Let's say we're player 1 and they're player 2. The way to calculate this exactly is to first observe that the general form for each players mixed strategy is:

P(r1) + P(p1) + P(s1) = 1
1/2 + P(p2) + P(s2) = 1

where, for example, P(r1) is the probability of a rock being played by player 1.

This means that for a given P(r1), P(p1) and P(p2),

P(s1) = 1 - P(r1) - P(p1) [1]
P(s2) = 1/2 - P(p2) [2]

Now observe that the probability of player 1 winning, P(W), is the sum of the probabilities of each of the winning configurations occurring,

P(w) = P((r1 and s2) or (p1 and r2) or (s1 and p2))
= P(r1 and s2) + P(p1 and r2) + P(s1 and p2)
= P(r1)*P(s2) + P(p1)*P(r2) + P(s1)*P(p2)

After substituting from [1] and [2] we get the following,

P(W) = P(r1)*(1/2 - P(p2)) + P(p1)*(1/2) + (1 - P(r1) - P(p1))*P(p2)

Let's make this easier to read:

x = P(r1)
y = P(p1)
z = P(p2)

So then we have:

P(W) = x*(1/2 - z) + y/2 + (1 - x - y)*z

Similarly, we find that the probability of losing, P(L), is:

P(L) = x*P(p2) + y*(1/2 - z)+ (1 - x - y)/2

Now if we gain by 1 for winning, gain by -1 for losing (aka make a loss by 1) and nothing happens when we draw, then the first players expected gains, F, is given by:

F(x, y, z) = (1)*P(W) + (0)*P(D) + (-1)*P(L) = x + y/2 - 1/2 + z*(1 - 3*x)

[Note that we didn't bother finding the probability of drawing because it has no effect on the value of the expected gains]

Now, recall that player 1 controls x and y (the probability of player 1 playing rock and paper respectively) and player 2 controls z (the probability of player 2 playing paper). Be aware that x and y can at least be zero and at most be 1 minus the other. Also note that z can only range from 0 to 1/2 (because the other half of the time player 2 must throw a rock). Finally, you should understand that player 1 wants to maximize F and player 2 wants to minimize F.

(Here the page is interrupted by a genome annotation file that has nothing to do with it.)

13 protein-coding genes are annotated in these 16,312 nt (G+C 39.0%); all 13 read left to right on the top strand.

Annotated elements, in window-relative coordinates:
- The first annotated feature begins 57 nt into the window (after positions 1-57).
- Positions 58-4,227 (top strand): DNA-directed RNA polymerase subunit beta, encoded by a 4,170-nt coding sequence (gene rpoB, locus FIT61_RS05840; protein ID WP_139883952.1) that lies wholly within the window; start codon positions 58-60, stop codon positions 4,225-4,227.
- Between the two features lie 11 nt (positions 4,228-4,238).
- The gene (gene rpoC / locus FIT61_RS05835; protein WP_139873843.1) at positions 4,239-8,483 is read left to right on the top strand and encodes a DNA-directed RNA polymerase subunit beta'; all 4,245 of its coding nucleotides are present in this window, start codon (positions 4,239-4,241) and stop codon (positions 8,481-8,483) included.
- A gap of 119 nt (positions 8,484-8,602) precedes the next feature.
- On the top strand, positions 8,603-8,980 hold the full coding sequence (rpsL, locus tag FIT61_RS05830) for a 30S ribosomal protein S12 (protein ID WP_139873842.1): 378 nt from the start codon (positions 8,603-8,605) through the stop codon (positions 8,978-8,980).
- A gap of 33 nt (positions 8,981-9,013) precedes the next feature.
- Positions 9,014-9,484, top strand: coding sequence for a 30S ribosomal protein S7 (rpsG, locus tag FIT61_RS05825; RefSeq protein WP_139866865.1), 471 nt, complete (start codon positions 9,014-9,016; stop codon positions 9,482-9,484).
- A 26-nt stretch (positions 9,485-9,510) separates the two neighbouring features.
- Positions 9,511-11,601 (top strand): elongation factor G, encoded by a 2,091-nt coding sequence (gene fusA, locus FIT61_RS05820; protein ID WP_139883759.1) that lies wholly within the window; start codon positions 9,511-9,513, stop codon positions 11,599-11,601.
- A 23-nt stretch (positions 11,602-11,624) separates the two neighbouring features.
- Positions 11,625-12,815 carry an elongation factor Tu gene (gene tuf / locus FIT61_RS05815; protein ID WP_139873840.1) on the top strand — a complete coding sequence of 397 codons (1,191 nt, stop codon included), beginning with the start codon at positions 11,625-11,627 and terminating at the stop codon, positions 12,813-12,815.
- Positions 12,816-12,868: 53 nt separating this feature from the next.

From this equation it is clear that when x is less than or equal to a 1/3, player 2 should minimize z in order to minimize F. So in this case,

F(x, y, z) = F(x, y, 0) = x + y/2 - 1/2

and player 1 would maximize this by setting x = 1/3 (as was assumed for this case) and y = 0 which gives F(1/3, 0, 0) = 1/3 - 1/2 = 1/6.

If on the other hand x were set to a probability greater than or equal to 1/3, player 2 would want to maximize z. This would give,

F(x, y, z) = F(x, y, 1/2) = x + y/2 - 1/2 + (1/2)*(1 - 3*x) = (y - x)/2

Player 1 would maximize this by minimizing x (x = 1/3) and maximizing y (y = 2/3 as x + y = 1),

F(x, y, z) = F(1/3, 2/3, 1/2) = ((2/3) - (1/3))/2 = 1/6.

Finally it's nice to observe that when player 1 sets x = 0, the second player's choice of z has no effect on the gains function whatsoever.

So, in conclusion, the optimal strategy for player 1 is x = 1/3 and y = 2/3 where x is the probability of player 1 playing rock and y is the probability of player 1 playing paper.

Comment: Re:'Kill shot' cameras (Score 1) 263

by Nux'd (#39373885) Attached to: Camera Gun Would Let Hunters Get Killer Wildlife Shots